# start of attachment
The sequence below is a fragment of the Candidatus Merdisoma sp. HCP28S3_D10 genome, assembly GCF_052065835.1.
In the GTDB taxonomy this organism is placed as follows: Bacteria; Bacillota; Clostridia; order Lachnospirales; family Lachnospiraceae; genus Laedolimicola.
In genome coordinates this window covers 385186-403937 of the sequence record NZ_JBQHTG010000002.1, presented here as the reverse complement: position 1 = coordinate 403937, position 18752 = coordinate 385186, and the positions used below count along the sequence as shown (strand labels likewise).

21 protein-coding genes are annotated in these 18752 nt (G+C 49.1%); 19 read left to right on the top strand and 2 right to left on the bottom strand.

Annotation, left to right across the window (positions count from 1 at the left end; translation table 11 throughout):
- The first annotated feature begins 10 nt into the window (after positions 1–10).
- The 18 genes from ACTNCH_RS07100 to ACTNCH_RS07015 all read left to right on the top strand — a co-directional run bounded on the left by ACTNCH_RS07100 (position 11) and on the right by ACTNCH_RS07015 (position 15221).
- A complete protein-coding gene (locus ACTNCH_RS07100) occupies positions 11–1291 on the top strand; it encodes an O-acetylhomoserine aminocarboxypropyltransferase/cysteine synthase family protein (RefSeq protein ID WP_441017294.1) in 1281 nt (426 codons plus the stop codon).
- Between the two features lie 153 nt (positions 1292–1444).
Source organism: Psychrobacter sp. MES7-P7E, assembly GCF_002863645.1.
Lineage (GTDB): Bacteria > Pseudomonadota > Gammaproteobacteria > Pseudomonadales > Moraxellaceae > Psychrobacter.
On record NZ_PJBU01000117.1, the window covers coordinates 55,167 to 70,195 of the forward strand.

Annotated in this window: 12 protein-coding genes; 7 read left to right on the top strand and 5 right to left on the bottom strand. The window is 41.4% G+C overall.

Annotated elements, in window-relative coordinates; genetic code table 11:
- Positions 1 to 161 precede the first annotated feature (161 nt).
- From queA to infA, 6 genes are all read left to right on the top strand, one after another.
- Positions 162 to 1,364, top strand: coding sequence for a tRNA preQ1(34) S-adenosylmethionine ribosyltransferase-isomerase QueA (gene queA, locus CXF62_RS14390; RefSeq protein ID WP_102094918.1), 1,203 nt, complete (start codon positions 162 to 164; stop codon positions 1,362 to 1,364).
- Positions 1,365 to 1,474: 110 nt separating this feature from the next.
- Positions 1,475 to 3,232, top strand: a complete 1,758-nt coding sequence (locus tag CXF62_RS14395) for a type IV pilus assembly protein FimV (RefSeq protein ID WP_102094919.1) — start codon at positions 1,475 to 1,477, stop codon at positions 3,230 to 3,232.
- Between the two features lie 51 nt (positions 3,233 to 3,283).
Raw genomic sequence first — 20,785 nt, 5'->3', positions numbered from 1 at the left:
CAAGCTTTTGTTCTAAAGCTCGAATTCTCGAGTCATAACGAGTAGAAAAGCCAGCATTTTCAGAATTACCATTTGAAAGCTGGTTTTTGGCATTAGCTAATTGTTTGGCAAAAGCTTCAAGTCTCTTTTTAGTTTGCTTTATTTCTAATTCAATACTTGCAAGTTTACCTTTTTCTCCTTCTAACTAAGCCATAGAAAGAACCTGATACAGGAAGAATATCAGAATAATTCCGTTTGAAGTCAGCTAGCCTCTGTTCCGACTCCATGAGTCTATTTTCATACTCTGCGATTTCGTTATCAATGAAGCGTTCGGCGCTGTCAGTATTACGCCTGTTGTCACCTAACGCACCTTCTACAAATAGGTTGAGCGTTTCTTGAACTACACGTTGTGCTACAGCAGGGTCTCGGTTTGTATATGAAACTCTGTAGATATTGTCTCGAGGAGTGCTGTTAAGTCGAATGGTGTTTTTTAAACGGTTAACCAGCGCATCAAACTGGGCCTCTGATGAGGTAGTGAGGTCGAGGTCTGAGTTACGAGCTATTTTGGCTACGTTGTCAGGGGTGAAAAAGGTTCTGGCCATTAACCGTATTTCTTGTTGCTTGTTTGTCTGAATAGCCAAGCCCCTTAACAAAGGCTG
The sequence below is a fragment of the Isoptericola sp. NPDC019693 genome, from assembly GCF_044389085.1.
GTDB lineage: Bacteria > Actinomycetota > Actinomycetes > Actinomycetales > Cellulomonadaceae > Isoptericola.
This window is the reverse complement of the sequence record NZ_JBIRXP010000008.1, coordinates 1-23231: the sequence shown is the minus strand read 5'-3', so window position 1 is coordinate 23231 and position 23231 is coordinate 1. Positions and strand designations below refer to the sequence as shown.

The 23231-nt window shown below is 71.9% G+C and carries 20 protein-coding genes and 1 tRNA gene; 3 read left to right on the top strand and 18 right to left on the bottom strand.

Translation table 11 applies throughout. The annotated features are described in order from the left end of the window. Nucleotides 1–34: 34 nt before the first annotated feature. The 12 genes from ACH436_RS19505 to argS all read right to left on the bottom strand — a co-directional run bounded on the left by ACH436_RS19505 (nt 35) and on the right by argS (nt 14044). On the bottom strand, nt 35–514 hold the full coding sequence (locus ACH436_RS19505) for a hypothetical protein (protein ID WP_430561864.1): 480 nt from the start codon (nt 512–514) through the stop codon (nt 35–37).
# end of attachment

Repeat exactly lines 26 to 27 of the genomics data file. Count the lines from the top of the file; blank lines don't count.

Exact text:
The 23231-nt window shown below is 71.9% G+C and carries 20 protein-coding genes and 1 tRNA gene; 3 read left to right on the top strand and 18 right to left on the bottom strand.

Translation table 11 applies throughout. The annotated features are described in order from the left end of the window. Nucleotides 1–34: 34 nt before the first annotated feature. The 12 genes from ACH436_RS19505 to argS all read right to left on the bottom strand — a co-directional run bounded on the left by ACH436_RS19505 (nt 35) and on the right by argS (nt 14044). On the bottom strand, nt 35–514 hold the full coding sequence (locus ACH436_RS19505) for a hypothetical protein (protein ID WP_430561864.1): 480 nt from the start codon (nt 512–514) through the stop codon (nt 35–37).